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Gresham's qualification challenged
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 Board of Education candidate Horace Don Gresham's qualification for the District 2 seat has been challenged and a hearing is set for 2 p.m. on Monday.

 Gresham's neighbor Nikkia Lovejoy wrote a letter to the Board of Elections protesting Gresham's candidacy and has asked that officials probe into the validity of his Declaration of Candidacy Affidavit he signed last week.

 "Mr. Gresham should not even be considered for a seat on the board due to, not only his previous conviction, but also because he has yet to fulfill the 10 year waiting period required of him before running for public office," Lovejoy said in her letter to the board of elections. "It is of my opinion that he should NEVER be allowed to run for a seat on the Board of Education. Not in 2010 or any other time for that matter."

 Gresham qualified last week to run for the BOE but has since come under fire after court documents revealed he is ineligible to qualify to run for public office due to a felony sodomy charge in 1988 that included a 12-year sentence. The affidavit mandates candidates must wait at least 10 years upon completion of their sentence before running for any public office.

  "I've got two young boys in Newton County schools, both in District 2, and it's not right that anyone who has harmed children like that should be put in a position like that," she said. "I have had personal contact with Mr. Gresham, and he is not a pleasant individual. There is no way in hell I want a man like that to serve on the board of education."

 Lovejoy lives next door to Gresham on Creekside Lane, a neighborhood less than one-half mile from Veterans Memorial Middle and West Newton Elementary schools.

 Lovejoy said she first met Gresham right after her family moved from Tennessee. She added he introduced himself and immediately complained to her about a mutual neighbor who owned a vintage muscle car with a loud engine

  "I knew he was an odd guy as soon as I met him," she recalls. "The first thing he said to me after he complained about the neighbor's car was that people on the street spread lies about him and for me not to listen to them."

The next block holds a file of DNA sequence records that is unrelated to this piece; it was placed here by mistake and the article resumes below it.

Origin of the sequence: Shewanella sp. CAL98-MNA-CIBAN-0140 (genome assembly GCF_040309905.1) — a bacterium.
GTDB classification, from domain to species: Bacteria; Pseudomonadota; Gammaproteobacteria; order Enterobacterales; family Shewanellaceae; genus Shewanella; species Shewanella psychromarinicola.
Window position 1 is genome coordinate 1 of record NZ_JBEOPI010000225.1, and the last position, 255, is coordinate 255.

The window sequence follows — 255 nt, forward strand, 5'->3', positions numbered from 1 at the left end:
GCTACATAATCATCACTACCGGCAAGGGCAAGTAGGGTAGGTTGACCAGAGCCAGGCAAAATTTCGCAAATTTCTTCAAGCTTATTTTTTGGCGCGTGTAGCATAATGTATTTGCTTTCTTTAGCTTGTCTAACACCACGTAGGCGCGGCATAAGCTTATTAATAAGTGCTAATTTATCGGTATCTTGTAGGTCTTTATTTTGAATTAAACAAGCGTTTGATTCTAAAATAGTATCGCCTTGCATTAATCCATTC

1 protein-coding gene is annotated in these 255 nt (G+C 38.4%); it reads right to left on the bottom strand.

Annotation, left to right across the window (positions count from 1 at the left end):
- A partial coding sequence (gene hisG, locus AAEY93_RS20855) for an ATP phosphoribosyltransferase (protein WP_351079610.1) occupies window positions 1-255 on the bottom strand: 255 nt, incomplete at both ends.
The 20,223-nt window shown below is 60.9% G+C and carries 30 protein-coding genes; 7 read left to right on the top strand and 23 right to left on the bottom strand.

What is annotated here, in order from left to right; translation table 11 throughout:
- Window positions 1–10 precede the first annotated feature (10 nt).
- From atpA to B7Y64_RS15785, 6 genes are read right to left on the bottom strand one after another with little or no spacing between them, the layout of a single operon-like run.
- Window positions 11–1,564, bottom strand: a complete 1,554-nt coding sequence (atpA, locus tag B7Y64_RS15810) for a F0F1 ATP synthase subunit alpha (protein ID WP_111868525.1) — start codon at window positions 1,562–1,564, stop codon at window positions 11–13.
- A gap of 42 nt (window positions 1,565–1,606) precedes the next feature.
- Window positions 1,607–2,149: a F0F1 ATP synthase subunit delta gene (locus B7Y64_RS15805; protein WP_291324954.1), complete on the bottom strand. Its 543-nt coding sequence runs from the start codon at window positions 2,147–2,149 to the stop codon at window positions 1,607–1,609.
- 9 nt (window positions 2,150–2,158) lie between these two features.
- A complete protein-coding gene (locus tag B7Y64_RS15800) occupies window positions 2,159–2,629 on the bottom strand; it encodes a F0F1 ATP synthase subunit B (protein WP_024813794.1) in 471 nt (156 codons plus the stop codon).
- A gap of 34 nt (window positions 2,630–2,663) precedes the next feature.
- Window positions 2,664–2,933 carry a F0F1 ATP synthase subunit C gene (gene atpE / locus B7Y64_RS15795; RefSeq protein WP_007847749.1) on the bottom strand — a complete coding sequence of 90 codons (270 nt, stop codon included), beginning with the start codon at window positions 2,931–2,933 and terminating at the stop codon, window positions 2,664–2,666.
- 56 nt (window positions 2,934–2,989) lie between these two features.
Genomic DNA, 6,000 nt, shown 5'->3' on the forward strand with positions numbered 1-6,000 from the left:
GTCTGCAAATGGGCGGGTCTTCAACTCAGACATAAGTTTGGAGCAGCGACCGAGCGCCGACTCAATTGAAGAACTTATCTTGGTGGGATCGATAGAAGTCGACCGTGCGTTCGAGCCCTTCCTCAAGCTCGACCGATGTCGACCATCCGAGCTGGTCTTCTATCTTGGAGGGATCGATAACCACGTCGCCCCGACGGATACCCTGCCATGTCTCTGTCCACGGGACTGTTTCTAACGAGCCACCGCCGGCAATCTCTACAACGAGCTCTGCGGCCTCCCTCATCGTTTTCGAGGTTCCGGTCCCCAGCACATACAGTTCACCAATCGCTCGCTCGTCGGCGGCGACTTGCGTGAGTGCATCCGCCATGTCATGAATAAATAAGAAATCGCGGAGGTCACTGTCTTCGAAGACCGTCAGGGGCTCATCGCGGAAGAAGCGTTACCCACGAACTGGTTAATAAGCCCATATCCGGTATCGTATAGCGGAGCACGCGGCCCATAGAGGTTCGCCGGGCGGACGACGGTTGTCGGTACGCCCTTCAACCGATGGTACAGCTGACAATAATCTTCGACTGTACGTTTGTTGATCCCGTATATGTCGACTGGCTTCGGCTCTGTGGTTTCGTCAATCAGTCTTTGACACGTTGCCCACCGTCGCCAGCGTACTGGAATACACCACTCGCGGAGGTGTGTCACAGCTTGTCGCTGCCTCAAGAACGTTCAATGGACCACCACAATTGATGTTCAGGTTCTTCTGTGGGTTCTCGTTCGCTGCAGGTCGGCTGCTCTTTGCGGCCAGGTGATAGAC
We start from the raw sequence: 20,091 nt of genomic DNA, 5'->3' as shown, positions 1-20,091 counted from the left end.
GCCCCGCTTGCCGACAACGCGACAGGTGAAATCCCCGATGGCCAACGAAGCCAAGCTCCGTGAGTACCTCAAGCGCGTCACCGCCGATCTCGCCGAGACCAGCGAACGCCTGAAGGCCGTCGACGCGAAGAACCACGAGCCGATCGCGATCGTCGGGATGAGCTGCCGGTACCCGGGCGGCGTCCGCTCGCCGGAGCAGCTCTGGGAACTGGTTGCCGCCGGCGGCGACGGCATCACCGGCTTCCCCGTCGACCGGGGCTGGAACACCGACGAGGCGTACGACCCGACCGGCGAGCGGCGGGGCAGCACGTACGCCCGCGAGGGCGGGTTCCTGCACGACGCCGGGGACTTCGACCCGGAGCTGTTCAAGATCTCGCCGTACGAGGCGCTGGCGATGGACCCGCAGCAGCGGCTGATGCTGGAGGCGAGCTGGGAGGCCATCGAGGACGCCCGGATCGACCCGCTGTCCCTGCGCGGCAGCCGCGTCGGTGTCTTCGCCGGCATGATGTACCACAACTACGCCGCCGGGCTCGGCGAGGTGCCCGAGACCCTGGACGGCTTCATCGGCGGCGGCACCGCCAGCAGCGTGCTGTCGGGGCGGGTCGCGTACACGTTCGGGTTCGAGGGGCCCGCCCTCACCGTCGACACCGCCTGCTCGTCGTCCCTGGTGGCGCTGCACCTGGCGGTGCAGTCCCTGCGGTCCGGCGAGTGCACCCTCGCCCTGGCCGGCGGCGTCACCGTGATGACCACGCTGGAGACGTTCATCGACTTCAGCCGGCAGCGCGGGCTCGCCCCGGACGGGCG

Lovejoy said she always felt uneasy around Gresham and jumped at the opportunity to protest his qualification once she learned of his past and his apparent deception.

 Lovejoy isn't the first to come forward and challenge Gresham's candidacy. Dennis Horion, an advocate against child abuse, attempted to dispute Gresham's qualification on Wednesday. But since he is not registered to vote in District 2, the board refused his protest.

"It is important to understand that silence isn't golden in this situation," Horian said. "Failure to ask the questions does not make these issues go away."

Horian went so far as to demand Gresham be held accountable for lying to the election board when he signed his affidavit.

Even though the board dismissed Horian's protest, he remained hopeful another resident would come forward to challenge the retired postal worker.

 In addition, he said a group of concerned citizens planned to ride their horses throughout District 2 and hand out flyers in an attempt to encourage someone to come forward.

 But that may now be a moot point. Lovejoy said she will do whatever it takes to make sure Gresham doesn't have the opportunity to continue his candidacy.

 "I plan on attending the meeting on Monday," she said. "I wasn't told I needed to, but I'll go. I would be sickened if he were allowed to have an opportunity to run for the position on the board."